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Wool options open up with research.

Tags: Rural Rural Insight

“Living off the sheep’s back” used to be a common refrain for anyone who had done well on the land after a generation of New Zealand farmers built their wealth on fantastic returns fuelled by events like the Korean War, and pre-synthetic carpet demand.


But it is a phrase that today could only be repeated to a select few sheep farmers who are providing high value Merino wool for a variety of fashion uses.

Meantime their coarse wool farming cousins will ruefully admit for them wool has often become more of a bothersome by-product of red meat farming, rather than a valued component of farm income.

While Merino wool has become the “go to” fibre for fashion designers and clothing manufacturers, coarse wool has proven a more challenging fibre to process and market effectively.

However this is starting to change thanks to some quiet behind the scenes research that is delving deep into wool’s composition and coming up with some innovative, sustainable and flexible options for future use.

Thanks to work by the likes of AgResearch and innovative corporates the applications for coarse wool in the future look likely to extend well beyond simply employing it as a fibre for clothing, carpet or coverings.

AgResearch scientists have been looking well outside this square when it comes to identifying options for wool use. Work done by scientists at Lincoln has identified wool sourced proteins that can have some health benefits for pets, and possibly humans.

Researchers have found that wool’s 95% protein composition means it could prove to be a good food source in a world seeing ever growing demand for protein options to feed a growing population.

Scientists have come up with a process that can extract 85-95% of wool’s proteins which also contain valuable fibres that encourage gut microbe growth.

“Scientists have come up with a process that can extract 85-95% of wool’s proteins which also contain valuable fibres that encourage gut microbe growth.”

So far their work has found the protein-fibre source works well for cats and dogs, with international food companies keen to incorporate them as ingredients in pet food. For human use scientists are exploring the options as a dietary additive, while other compounds are also being found that may have human health benefits.

Meantime thousands of kilometres up in space nothing would seem more earthbound than sheep, but opportunities for wool appear unbound by gravity.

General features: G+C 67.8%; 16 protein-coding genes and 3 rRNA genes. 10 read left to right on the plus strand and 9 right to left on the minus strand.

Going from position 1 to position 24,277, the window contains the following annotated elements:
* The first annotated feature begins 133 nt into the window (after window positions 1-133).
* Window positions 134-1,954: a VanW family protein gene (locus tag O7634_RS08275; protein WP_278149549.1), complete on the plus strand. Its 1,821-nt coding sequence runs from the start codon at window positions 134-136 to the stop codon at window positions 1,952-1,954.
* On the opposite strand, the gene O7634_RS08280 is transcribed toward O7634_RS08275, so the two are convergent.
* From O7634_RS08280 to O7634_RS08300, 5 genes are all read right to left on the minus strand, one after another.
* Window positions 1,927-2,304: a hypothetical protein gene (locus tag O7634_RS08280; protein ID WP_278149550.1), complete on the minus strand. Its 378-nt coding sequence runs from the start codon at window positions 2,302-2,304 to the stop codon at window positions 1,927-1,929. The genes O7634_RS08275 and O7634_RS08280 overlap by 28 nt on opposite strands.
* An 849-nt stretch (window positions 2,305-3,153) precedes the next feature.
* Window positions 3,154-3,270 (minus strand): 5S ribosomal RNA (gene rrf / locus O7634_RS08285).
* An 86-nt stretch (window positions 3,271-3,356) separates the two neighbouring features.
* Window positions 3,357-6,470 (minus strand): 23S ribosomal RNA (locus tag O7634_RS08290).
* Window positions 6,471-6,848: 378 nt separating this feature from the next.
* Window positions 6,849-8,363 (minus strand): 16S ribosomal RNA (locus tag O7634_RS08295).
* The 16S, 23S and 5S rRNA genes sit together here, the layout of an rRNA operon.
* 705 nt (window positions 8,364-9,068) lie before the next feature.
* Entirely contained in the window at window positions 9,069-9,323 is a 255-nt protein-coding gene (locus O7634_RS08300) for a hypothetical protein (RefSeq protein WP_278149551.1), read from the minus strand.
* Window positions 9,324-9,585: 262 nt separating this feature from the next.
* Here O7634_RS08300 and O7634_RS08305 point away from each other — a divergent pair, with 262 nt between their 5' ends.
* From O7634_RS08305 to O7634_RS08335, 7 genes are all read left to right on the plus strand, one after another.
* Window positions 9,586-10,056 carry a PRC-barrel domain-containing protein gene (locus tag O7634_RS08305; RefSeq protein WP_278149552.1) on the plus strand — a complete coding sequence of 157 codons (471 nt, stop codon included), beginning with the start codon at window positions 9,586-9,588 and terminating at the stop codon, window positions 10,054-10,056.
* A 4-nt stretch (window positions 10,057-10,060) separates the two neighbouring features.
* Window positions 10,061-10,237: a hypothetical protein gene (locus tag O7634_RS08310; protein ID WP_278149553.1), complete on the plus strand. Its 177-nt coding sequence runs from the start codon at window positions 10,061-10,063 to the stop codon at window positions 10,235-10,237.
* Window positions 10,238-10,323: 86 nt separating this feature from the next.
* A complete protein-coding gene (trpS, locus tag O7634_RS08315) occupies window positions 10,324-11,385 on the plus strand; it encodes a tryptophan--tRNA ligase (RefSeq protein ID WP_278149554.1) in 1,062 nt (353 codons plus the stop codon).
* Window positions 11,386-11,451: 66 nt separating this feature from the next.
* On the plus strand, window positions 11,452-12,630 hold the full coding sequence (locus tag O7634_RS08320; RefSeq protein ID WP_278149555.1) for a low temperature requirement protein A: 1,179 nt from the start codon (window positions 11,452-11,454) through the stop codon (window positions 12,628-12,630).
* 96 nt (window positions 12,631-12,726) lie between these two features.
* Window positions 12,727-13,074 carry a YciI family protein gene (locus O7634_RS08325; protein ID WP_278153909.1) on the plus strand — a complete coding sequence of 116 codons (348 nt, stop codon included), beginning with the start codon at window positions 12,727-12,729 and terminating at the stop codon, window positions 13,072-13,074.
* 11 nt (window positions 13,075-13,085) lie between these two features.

Auckland firm Lanaco is now at the leading edge of filtration technology where New Zealand sheep’s wool forms the final saviour for astronauts dealing with their worst nightmare- a fire in their space capsule.

The company’s wool based Helix filter is designed to filter out hot melted particles that may clog up astronaut’s life support systems after surviving a fire.

It is the same particle technology the company developed for its face masks popular in pollution dense Asian cities.

The company has received the thumbs up from NASA to trial the Helix for use in the next generation Orion space capsules.

While this particular filter’s wool is sourced from a special breed of sheep with a specially developed fibre length, the company is also making other filters from coarse wool fibres.

In a world seemingly choking in tonnes of plastic waste, wool’s positive environmental benefits are also starting to be better understood by researchers. Researchers have found thousands of plastic microfibers are released into waterways from washing synthetic garments.

Of the 12.5 million tonnes of plastic flushed into oceans every year, 3.2 m tonnes are less than 5mm wide and are becoming part of the marine, and ultimately human, food chain.

With its high carbon content, wool is proving to be ideally suited for replacing plastics in many applications, while also capable of breaking down as a compost component, with no environmental damage resulting.

“Wool is proving to be ideally suited for replacing plastics in many applications, while also capable of breaking down as a compost component, with no environmental damage resulting.”

Meantime Landcorp farm houses around the SOE’s South Island farms are due to be wrapped in wool as part of a home insulation upgrade.

Landcorp is working with Christchurch company Terra Lana sourcing acoustic panels containing Pamu supplied wool.

Chief executive Steve Carden said wool’s benefits as an insulating material are significant, and a “no brainer” for a company that farms a lot of wool.

“All future insulation undertaken by Pamu will be done with recycled wool,” he said.

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